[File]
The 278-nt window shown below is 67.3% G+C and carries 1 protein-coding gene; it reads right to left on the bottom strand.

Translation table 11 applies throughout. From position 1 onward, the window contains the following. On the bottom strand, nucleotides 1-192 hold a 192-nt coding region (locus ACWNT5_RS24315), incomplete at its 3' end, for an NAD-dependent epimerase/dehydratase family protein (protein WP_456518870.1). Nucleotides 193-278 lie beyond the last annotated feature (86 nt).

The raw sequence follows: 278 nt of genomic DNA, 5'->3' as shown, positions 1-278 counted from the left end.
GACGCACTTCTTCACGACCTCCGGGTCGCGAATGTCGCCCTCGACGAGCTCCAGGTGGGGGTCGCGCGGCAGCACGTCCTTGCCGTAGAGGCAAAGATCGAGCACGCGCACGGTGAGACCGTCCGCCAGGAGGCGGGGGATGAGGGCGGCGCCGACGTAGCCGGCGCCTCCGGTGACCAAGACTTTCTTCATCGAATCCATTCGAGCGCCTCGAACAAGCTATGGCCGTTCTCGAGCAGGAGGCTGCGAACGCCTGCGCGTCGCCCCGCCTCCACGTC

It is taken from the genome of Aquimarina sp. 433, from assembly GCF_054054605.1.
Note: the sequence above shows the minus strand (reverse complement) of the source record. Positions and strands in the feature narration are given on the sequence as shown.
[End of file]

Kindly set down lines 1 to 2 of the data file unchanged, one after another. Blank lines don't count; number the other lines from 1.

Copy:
The 278-nt window shown below is 67.3% G+C and carries 1 protein-coding gene; it reads right to left on the bottom strand.

Translation table 11 applies throughout. From position 1 onward, the window contains the following. On the bottom strand, nucleotides 1-192 hold a 192-nt coding region (locus ACWNT5_RS24315), incomplete at its 3' end, for an NAD-dependent epimerase/dehydratase family protein (protein WP_456518870.1). Nucleotides 193-278 lie beyond the last annotated feature (86 nt).